Capra had sat in it once, received a shock, and angrily smashed the chair to bits. Yet the Sicilian-born director and the rough-and-tumble former streetcar conductor from New York mostly got on along well. They had made several classic hits together including the 1934 Academy Award winner It Happened One Night (1934) starring Clark Gable and Claudette Colbert, before Columbia’s decision to cancel a biopic about the composer Chopin had led to the frustrated Capra leaving the studio. When filming began on “It’s a Wonderful Life,” Capra was excited to have his independence but nervous with his own money on the line. Known for making movie sets fun places to work, Frank was at first crabby and irritable with his cast and crew.

Filming a snowy Christmas movie in over one hundred degree heat in Encino did not help morale; many of the heavily dressed actors fainted. But there were nice moments. One scene required Donna Reed as Mary to throw a rock through an old mansion window and make a wish. Capra had a marksman ready off camera, but to his delight Reed shattered the glass on her own. She turned to him and said,” Why so surprised? Don’t you think an Iowa farm girl would know how to play baseball?”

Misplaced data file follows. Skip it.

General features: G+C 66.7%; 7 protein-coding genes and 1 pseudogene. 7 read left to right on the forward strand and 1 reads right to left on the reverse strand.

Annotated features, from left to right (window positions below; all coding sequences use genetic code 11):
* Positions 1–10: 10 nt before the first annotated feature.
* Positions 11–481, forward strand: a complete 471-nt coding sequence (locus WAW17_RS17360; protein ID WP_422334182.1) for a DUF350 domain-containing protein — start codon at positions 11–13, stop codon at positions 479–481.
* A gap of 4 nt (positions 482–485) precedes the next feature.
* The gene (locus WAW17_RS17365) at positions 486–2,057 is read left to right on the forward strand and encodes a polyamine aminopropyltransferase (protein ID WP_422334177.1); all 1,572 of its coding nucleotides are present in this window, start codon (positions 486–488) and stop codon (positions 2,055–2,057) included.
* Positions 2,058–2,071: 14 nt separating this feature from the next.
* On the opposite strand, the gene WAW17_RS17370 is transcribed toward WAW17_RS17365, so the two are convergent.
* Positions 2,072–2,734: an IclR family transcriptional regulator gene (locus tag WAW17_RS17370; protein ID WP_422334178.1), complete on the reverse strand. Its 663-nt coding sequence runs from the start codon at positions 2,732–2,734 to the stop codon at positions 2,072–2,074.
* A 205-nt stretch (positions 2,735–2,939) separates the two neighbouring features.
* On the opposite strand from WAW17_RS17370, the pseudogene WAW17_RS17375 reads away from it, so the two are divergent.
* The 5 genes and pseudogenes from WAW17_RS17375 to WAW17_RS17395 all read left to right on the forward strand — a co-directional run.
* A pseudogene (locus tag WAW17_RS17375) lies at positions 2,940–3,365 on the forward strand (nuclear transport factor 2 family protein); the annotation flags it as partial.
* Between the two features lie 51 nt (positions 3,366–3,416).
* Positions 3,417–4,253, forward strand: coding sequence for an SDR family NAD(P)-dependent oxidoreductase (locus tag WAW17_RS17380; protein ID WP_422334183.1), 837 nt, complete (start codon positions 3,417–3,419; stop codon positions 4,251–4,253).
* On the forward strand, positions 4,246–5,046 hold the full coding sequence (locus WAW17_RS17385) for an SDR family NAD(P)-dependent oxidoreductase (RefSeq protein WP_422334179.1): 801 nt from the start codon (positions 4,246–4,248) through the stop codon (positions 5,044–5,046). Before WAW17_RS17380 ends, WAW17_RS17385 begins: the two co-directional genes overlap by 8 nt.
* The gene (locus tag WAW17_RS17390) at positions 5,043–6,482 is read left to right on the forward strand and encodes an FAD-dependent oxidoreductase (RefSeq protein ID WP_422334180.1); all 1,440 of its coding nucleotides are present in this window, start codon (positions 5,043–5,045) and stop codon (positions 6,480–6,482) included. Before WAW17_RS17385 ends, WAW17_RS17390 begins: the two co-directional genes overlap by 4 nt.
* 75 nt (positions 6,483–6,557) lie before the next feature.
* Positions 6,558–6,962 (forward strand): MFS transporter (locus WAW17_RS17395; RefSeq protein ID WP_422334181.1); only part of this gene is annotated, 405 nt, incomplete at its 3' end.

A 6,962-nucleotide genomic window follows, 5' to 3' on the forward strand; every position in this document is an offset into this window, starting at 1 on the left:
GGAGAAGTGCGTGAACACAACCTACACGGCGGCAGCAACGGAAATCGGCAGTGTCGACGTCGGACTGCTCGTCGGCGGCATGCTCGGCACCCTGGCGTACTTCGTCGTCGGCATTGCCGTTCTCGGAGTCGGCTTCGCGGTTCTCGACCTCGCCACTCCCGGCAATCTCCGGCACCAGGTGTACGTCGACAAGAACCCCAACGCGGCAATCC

“The importance of the individual is the theme – and no man is a failure. If he’s born, he’s born to do something, he’s born not to fail.”

– Frank Capra

As the shoot progressed, Capra regained his confidence. He disdained special effects when Clarence Oddbody the angel (Henry Travers) did his magic, preferring to tell the story through his actor’s faces. The director started to believe he was making the greatest movie ever. Eventually “Life” became a joyous project to work on; like earlier Capra films, the company went on picnics and sang in between camera setups.

“It was the most gentlemanly way of going broke, and the fastest way anybody ever devised.” – Frank Capra, on Liberty Films

Too dark; the country wanted to watch comedians such as Dean Martin and Jerry Lewis. Too dated; “Life” came off like a Depression film rather than a post-war movie. Cinema attendance dropped drastically in 1946 overall, as re-united couples often preferred spending quiet evenings at home. For whatever reason, unlike Capra’s blockbuster hits in the 1930s, the three million dollar production failed to make a profit.